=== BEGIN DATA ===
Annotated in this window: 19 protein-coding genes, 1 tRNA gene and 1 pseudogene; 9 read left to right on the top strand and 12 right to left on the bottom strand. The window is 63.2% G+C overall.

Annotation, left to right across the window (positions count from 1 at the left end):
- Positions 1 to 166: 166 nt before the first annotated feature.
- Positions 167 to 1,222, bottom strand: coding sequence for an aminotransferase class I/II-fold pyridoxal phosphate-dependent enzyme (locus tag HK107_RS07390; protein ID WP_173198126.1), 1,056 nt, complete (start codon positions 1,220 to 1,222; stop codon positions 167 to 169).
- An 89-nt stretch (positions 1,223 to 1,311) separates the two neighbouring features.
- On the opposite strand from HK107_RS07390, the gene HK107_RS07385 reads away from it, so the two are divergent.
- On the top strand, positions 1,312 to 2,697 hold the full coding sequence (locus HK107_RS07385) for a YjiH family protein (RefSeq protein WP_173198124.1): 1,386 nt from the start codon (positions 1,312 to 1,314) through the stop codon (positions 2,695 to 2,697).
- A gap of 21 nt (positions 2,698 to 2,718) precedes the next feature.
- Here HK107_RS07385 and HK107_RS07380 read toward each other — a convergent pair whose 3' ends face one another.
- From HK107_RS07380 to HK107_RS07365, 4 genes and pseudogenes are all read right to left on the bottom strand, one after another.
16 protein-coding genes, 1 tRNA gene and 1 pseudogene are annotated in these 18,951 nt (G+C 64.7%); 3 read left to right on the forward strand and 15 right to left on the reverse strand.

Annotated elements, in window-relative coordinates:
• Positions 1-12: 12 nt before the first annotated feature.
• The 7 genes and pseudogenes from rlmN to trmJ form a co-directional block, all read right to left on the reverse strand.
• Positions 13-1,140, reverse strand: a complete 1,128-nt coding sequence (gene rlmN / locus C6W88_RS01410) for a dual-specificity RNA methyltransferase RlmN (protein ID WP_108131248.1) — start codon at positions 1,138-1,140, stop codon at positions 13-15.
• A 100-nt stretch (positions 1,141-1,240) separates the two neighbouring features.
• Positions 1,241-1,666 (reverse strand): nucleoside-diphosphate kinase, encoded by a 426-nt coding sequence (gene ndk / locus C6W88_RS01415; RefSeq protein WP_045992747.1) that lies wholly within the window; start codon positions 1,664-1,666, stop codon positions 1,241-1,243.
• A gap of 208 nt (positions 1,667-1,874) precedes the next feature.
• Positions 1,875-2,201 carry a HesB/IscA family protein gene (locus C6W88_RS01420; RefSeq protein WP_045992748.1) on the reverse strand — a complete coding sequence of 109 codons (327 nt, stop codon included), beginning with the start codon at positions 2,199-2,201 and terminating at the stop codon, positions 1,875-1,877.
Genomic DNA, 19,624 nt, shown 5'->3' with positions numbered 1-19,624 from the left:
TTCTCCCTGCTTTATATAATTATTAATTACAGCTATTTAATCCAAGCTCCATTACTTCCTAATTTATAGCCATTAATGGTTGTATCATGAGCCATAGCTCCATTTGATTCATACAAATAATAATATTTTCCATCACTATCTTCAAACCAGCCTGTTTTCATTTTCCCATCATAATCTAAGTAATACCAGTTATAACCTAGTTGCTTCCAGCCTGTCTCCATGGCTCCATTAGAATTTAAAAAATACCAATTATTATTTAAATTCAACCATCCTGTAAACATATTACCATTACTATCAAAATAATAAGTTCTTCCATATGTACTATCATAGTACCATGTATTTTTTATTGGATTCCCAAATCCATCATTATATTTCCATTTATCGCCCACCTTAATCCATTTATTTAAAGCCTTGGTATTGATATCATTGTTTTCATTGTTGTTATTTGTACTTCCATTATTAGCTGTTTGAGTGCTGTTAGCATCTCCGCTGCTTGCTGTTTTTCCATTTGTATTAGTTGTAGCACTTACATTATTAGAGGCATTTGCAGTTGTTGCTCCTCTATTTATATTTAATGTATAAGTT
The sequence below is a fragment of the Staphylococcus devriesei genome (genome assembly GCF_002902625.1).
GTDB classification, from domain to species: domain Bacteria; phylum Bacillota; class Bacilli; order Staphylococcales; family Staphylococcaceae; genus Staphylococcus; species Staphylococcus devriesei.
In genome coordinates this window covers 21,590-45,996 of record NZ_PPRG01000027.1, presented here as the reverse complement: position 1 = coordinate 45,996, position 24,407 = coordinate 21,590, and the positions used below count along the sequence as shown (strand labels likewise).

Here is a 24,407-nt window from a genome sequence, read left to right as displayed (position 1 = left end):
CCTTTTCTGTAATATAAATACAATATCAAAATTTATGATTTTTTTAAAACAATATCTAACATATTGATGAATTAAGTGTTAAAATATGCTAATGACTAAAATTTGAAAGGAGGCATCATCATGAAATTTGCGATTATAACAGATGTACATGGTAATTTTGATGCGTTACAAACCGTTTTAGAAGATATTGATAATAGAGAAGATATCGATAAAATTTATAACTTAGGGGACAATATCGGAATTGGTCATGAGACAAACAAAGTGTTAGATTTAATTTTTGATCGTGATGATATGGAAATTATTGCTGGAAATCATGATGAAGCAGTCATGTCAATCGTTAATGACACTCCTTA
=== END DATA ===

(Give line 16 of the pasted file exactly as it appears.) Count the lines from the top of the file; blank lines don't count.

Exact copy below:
• A 100-nt stretch (positions 1,141-1,240) separates the two neighbouring features.